MARCUS RATLIFF Exhibition installation views from Marcus Ratliff's graphic design archive.

The Art World: Forty Years of Graphic Design

Carl Solway Gallery showcases recent collages and selections from the graphic design archive of Marcus Ratliff. His intimate, small-scale collages incorporate paper imagery collected from countless sources over many years. His cut and pasted fragments take narrative form, often incorporating literary or mythological references. Ratliff's collages mark his return to personal artwork after an extremely successful, forty-plus-year career as a graphic designer. In his words, "It would have been strange for me to begin to paint on large canvases and return to the abstract expressionist paintings that I was doing in art school. So I worked with paper, scissors, knives and glue, just like I did as a designer."

Trained as a painter in the 1950s, Ratliff designed books, catalogues, posters, advertisements and announcements for the most significant galleries and museums in New York City. The Art World features an extensive selection from his graphic design archive. Several galleries have shown his collages in recent years, but the exhibition at Carl Solway Gallery is the first to juxtapose them side-by-side with his graphic design work.

A native of Cincinnati and graduate of Walnut Hills High School, Ratliff moved to New York City in 1956 to attend Cooper Union. He befriended the pop artists Jim Dine, Claes Oldenburg, Tom Wesselmann and Red Grooms. Dine and Wesselmann also moved to New York from Cincinnati. In 1959, during his third year of studies, while living at the Judson Student House off Washington Square, he started the Judson Gallery where he organized some of the first exhibitions for artists like Oldenburg and Wesselmann, who would become lifelong friends.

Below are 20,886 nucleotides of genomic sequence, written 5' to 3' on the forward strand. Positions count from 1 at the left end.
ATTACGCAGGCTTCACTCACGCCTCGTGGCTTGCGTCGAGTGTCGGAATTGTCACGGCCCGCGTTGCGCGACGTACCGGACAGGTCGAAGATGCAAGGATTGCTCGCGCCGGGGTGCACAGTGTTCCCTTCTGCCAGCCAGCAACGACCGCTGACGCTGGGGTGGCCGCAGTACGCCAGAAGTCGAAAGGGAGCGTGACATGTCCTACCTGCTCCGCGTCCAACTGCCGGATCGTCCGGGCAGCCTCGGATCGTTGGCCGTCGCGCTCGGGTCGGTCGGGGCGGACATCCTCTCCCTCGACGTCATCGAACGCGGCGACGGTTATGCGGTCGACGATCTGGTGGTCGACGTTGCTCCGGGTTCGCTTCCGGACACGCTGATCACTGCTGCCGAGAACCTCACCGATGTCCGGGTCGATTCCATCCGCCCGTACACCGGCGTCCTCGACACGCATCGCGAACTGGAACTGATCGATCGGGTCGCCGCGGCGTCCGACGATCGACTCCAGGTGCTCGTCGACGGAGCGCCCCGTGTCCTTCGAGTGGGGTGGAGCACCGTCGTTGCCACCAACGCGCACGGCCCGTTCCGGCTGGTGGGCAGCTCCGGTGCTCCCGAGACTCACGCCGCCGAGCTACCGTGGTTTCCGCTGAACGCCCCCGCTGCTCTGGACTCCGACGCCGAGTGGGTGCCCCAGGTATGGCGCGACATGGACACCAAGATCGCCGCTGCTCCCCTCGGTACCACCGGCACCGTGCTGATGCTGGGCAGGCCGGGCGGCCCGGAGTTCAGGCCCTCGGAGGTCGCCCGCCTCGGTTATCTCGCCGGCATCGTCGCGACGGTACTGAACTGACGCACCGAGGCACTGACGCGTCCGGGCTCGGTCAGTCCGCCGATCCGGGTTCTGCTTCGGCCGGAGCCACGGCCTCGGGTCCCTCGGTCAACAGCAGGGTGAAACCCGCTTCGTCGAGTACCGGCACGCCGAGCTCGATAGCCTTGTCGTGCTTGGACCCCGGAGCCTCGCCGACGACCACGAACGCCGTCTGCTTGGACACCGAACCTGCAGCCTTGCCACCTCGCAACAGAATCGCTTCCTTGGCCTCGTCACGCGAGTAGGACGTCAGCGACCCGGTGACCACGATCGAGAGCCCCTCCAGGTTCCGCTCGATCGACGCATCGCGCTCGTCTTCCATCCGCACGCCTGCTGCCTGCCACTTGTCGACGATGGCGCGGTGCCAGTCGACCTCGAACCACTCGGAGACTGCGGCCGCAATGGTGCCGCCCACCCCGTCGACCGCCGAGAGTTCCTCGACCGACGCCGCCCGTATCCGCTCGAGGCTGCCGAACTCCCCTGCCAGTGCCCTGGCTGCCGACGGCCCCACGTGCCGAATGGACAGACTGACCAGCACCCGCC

After graduate studies in painting at Yale, Ratliff returned to New York where he apprenticed in letterpress printing with a former professor at Cooper Union. The typesetting and printing skills he acquired led to his career in graphic design. He briefly worked for Time-Life books and Fortune magazine, but he soon gained so much freelance work that in 1967 he opened his own design studio. Leo Castelli provided Ratliff with many early gallery contacts. His design practice thrived through the 1960s, 1970s, 1980s and into the millennium. He now lives in Norwich, Vermont, where he makes collages, an art form he initially explored in the 1960s.

 

Untitled Untitled Untitled Untitled
Untitled Untitled Untitled Untitled
Untitled Untitled Untitled Untitled
Untitled Untitled Untitled Untitled
Untitled Untitled